Mark Thomas sees Geoff Hoon as an anarchist hero

Geoff Hoon, who described Iraqi looting as an attempt at "liberating" old regime property, sounds so

The Home Secretary, David Blunkett, recently announced that his son had altered his name to avoid the embarrassment of being associated with his former namesake. The truly shocking part of this story is that Blunkett has two other children who, it appears, have not changed their names. I can only assume that this is the start of a trend among new Labour cabinet offspring, who could rename themselves anything from Barrymore to Windsor and still feel less burdened and less stigmatised.

The Labour list of shame encompasses all of them, from the Christian bomber Blair, to the liar Short and the ever-wrong Geoff Hoon, whose primary PR function seems to be making statements about the war that only moments later turn out to be totally false. Such is his proficiency at this skill that anti-war protesters pray for the day when he steps up to the Despatch Box to announce: "I am Minister of Defence."

Not even Hoon's defenders (to give him the benefit of the plural) could have predicted his awesome analysis of the rioting and looting in Baghdad. The looters were, he said, "liberating" the stolen items. I hope Hoon's constituents will remember those wise words next time they turn up at his constituency surgery at Kirkby-in-Ashfield and "liberate" a chair or a filing cabinet on the way out. So insightful were Hoon's comments that 18-year-old student members of the Anarchist Debating Society must have been nodding, "Yeah, right, Geoff man" the length and breadth of the country. They probably expect him to be charging around the City in a balaclava come May Day, or at least to turn up at the Gloucestershire Hunt, punch Prince Charles and nick his horse.

In fact, a few more statements like that and the Sunday Times Insight team will be going undercover and befriending Hoon in the hope of exposing him as a ringleader of an extremist organisation. And given new Labour's track record, they have a good chance of being proved right.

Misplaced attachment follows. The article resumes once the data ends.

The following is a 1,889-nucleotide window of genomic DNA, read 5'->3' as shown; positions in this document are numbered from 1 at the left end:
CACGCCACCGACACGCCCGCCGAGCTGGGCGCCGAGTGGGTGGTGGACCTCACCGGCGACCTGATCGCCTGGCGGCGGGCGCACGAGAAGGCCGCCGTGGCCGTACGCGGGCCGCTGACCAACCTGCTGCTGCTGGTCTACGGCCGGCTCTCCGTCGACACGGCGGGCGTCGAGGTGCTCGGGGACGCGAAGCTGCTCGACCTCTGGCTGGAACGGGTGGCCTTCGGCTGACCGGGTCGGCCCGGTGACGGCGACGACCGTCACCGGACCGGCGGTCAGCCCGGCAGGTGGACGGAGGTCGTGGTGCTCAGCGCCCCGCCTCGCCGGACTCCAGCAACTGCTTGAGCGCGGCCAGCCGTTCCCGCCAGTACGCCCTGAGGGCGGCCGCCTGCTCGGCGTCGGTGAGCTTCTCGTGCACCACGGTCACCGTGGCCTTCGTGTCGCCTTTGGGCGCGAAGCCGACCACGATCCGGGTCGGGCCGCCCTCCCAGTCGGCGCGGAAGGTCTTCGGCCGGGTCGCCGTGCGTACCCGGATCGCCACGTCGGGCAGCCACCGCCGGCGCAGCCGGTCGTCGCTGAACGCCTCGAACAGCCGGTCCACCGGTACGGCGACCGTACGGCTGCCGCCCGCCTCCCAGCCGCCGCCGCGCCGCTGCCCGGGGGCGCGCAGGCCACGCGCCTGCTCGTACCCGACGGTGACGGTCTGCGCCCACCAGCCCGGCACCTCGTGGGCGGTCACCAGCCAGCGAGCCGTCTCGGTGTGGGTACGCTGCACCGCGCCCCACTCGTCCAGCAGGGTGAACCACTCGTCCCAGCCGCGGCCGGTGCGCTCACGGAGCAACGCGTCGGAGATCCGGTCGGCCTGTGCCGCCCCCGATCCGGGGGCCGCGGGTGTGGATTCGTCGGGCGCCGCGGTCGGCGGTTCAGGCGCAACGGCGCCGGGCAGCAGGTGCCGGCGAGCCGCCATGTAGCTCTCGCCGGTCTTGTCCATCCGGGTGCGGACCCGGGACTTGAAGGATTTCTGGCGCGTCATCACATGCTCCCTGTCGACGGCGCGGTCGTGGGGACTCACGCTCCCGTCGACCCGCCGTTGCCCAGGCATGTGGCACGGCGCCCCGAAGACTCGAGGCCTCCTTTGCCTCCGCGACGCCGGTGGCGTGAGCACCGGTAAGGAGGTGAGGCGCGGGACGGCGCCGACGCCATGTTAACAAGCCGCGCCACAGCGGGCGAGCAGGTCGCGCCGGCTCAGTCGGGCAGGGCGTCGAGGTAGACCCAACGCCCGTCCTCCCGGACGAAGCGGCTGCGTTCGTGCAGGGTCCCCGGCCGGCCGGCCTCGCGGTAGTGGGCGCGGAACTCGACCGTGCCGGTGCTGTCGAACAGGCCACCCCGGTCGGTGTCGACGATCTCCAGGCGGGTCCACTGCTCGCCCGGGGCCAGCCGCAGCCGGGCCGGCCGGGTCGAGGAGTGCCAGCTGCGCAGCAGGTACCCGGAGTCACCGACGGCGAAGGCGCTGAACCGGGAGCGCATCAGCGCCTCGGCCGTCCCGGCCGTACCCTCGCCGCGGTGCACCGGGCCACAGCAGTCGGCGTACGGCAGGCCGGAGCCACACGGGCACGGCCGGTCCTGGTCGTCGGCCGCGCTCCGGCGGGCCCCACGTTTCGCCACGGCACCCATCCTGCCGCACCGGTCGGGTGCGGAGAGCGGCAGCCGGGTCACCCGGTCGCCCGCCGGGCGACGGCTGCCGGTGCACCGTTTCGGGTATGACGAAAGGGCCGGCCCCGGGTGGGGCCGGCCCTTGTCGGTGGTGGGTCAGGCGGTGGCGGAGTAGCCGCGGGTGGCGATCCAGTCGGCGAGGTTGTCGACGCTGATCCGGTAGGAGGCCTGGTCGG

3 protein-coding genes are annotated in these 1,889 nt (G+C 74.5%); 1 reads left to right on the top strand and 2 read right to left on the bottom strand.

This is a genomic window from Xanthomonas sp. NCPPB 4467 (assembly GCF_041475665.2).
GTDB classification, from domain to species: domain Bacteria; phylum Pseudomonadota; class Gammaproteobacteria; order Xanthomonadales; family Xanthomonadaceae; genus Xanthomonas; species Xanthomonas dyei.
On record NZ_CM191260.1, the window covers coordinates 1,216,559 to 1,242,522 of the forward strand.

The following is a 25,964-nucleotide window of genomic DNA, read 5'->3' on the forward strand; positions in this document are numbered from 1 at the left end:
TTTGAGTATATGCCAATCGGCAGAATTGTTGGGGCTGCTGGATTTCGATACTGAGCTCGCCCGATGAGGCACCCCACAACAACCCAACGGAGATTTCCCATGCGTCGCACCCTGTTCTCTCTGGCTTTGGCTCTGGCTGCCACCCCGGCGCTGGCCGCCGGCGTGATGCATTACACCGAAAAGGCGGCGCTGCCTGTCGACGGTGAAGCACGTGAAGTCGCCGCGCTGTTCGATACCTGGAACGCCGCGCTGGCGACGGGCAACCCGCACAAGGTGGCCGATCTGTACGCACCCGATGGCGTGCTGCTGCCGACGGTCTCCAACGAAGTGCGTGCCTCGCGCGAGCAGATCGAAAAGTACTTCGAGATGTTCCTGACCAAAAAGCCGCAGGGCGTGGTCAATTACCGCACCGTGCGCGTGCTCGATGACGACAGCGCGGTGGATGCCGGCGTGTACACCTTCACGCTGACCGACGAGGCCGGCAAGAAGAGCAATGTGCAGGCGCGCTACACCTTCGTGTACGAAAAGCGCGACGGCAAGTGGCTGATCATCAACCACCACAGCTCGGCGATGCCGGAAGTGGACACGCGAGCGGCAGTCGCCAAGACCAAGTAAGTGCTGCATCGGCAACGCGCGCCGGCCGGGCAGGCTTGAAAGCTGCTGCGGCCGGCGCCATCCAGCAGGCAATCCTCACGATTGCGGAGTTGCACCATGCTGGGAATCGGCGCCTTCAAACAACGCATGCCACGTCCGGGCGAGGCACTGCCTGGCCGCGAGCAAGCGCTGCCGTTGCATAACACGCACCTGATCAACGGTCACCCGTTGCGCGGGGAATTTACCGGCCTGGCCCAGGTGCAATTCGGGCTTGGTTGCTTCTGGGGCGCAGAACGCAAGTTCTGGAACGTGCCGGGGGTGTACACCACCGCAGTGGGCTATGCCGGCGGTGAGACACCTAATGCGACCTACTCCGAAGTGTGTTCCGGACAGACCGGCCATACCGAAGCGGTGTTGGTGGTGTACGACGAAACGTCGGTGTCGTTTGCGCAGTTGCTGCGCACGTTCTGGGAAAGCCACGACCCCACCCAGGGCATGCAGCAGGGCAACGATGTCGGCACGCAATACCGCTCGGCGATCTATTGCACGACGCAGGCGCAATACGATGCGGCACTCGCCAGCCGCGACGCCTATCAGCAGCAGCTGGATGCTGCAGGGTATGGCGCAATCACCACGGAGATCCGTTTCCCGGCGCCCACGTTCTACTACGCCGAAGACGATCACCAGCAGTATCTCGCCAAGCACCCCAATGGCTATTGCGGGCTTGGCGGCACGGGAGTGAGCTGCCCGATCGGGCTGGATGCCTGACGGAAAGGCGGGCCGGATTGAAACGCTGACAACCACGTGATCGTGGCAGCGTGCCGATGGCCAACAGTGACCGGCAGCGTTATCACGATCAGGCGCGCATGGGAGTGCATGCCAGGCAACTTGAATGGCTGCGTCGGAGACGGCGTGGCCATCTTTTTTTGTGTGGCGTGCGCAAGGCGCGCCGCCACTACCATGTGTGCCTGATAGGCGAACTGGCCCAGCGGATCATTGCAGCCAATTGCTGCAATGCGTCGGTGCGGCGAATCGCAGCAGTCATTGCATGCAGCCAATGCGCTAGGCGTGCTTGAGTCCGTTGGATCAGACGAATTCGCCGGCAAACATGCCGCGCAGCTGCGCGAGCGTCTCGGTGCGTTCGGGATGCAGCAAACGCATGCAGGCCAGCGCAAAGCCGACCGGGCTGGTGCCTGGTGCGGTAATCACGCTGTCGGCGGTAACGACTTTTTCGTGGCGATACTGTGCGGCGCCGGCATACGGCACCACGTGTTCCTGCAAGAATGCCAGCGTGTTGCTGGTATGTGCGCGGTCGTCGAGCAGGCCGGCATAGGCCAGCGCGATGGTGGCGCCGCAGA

Hoon's comments reflect the US and the UK governments' determination to be seen as liberators at all costs; anything that occurs in Iraq must now promote that idea. From the bombing of markets to the shooting of cars and the killing of women and children: all of these must be seen not as murderous acts but as - yep, you guessed it - the "L" word. And if murder can be seen as liberation, then it is not a great leap for stealing to be regarded as liberating, too.

The scale of thieving is embarrassing for the US and the UK governments because it implies that the Iraqis are desperately poor: why else in the midst of an invasion, bombardment and overthrow of a tyrant would anyone choose to steal a sheet of corrugated iron?

To ask why they are so poor means having to confront the effects of the US- and UK-led sanctions imposed upon the country. Sanctions that, according to Unicef, resulted in 500,000 Iraqi children under the age of five dying. Sanctions that gave each Iraqi the princely sum of 54 cents a day to live off, for food, health, education, housing, electricity generation, water sanitation and distribution, oil industry supplies, infrastructure supplies, transport and communications. Sanctions that deliver food distribution into the hands of a dictator in a nation where 60 per cent are dependent on food aid. It is little wonder Labour refuses to acknowledge the role the UK played in the deaths of thousands and the impoverishment of millions. Wilful ignorance of the past denies the UK's responsibilities for the future.

Labour insists that Britain's role in arming Saddam Hussein occurred under Margaret Thatcher; however, the debts of those deals are now firmly the responsibility of Blair.

Most of the arms deals and construction projects to build Saddam Hussein's palaces were backed by the Export Credits Guarantee Department. It underwrote the loans with which Hussein armed his state and created his chemical weapons. When Saddam didn't keep up with the payments, the ECGD stepped in to pay the companies and banks with taxpayers' money. The debt for these deals has been quietly left in the ECGD's pending file for some time. Saddam Hussein, the ECGD says, defaulted on roughly £620m. This figure doesn't include the interest on the loans, as according to the ECGD, the deals were complex and the calculations difficult. A reassuring answer for a government department responsible for billions of pounds of our money.

So let me help. If the interest rate is 8 per cent (a fairly rough but reasonable estimate), payable since 1990 (rough, but probably an underestimate given that the troubles began in 1985), then Iraq owes the ECGD £1,685,760,440. Unless that debt is cancelled, Iraq, one of the poorest nations on earth, must pay for the arms and palaces that caused its people's oppression. This is liberation.

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